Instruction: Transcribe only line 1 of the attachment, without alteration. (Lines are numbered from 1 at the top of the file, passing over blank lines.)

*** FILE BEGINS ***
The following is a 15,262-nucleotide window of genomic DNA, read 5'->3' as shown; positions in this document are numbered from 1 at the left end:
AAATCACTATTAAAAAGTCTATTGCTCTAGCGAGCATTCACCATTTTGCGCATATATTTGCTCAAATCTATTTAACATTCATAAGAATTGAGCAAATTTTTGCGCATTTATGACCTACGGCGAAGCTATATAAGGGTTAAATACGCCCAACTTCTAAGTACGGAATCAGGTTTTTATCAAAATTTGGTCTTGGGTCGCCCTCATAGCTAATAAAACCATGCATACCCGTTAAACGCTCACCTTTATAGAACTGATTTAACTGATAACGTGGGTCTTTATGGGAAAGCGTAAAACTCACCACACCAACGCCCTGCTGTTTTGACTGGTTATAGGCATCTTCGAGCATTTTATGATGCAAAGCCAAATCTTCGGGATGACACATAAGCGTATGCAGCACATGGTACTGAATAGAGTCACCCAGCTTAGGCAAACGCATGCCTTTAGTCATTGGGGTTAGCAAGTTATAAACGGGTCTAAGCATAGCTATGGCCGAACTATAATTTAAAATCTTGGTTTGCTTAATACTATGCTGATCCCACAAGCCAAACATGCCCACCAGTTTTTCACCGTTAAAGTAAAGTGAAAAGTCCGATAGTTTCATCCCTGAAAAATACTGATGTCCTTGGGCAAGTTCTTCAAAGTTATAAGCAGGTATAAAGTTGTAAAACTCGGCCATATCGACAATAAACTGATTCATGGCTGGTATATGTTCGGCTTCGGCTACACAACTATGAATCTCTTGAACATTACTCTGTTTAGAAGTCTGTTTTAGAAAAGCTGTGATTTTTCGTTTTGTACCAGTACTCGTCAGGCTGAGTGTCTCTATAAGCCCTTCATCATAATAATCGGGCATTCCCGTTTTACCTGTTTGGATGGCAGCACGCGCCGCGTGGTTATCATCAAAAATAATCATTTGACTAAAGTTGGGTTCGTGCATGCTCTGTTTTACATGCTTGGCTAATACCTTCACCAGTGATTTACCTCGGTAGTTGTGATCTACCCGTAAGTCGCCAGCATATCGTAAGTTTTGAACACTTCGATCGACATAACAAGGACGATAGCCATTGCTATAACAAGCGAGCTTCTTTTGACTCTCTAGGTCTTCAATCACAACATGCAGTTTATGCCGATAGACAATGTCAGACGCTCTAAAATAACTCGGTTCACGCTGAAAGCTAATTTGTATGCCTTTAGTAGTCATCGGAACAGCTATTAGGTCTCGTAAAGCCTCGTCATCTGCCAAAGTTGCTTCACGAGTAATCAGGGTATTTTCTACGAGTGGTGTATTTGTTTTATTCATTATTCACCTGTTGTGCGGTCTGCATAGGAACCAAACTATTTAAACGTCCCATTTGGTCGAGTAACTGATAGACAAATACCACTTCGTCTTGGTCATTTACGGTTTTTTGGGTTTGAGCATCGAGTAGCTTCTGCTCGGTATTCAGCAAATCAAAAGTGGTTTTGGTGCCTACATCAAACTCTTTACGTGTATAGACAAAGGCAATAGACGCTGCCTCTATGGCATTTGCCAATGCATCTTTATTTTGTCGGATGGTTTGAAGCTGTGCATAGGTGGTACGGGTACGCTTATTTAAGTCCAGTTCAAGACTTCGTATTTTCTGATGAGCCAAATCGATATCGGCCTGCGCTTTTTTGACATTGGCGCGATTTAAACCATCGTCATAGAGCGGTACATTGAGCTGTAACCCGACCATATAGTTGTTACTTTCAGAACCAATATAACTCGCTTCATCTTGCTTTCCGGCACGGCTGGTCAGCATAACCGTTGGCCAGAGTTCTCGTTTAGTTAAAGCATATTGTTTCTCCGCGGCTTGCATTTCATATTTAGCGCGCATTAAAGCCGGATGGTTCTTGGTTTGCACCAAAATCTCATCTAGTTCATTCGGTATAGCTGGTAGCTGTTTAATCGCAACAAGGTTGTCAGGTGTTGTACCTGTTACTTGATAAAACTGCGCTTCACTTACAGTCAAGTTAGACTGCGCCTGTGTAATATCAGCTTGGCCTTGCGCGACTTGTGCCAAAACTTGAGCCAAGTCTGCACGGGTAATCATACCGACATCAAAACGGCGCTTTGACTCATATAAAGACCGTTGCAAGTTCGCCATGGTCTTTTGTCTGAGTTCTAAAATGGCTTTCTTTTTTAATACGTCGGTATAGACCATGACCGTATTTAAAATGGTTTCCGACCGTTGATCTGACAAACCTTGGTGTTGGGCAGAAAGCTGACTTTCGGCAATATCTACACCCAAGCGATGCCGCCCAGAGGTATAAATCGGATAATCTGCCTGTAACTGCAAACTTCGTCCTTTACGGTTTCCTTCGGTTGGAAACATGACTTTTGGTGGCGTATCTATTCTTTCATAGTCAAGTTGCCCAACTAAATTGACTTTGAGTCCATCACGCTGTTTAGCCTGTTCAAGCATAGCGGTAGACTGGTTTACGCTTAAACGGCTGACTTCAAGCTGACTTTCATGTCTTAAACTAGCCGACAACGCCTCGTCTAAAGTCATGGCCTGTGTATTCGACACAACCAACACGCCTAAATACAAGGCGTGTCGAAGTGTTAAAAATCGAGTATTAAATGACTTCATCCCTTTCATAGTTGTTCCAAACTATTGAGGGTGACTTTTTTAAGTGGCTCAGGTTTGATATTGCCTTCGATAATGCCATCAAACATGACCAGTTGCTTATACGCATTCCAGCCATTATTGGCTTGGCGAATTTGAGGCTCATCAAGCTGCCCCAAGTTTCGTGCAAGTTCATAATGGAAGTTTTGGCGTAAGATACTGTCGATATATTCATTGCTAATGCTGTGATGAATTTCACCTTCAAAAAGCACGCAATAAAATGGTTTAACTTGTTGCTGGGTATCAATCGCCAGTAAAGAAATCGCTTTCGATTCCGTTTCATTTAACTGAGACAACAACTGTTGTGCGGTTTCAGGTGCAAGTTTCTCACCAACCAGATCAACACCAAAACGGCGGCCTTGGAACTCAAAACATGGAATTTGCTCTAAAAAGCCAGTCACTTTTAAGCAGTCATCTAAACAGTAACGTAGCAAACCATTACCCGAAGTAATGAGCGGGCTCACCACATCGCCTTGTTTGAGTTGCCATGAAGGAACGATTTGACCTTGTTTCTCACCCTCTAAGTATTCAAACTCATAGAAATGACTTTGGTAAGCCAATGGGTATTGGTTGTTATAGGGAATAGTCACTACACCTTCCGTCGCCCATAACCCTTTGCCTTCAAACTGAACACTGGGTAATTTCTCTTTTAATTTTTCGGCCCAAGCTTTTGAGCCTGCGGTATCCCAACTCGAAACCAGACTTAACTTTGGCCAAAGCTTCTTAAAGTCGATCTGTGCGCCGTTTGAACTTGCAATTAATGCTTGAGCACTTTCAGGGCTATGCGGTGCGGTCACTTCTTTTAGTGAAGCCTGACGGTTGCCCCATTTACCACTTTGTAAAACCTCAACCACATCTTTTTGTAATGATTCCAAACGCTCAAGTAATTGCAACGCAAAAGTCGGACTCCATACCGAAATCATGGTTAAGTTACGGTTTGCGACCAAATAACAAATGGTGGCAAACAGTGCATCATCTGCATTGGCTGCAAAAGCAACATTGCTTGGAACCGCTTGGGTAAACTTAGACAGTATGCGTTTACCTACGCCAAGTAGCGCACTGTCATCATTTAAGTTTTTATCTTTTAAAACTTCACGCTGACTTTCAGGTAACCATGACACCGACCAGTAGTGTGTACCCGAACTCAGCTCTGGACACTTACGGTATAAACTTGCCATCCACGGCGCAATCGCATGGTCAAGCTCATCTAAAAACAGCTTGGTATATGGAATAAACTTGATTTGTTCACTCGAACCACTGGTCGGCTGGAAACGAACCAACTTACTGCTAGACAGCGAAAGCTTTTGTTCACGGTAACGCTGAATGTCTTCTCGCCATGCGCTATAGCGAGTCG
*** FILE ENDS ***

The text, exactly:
The following is a 15,262-nucleotide window of genomic DNA, read 5'->3' as shown; positions in this document are numbered from 1 at the left end: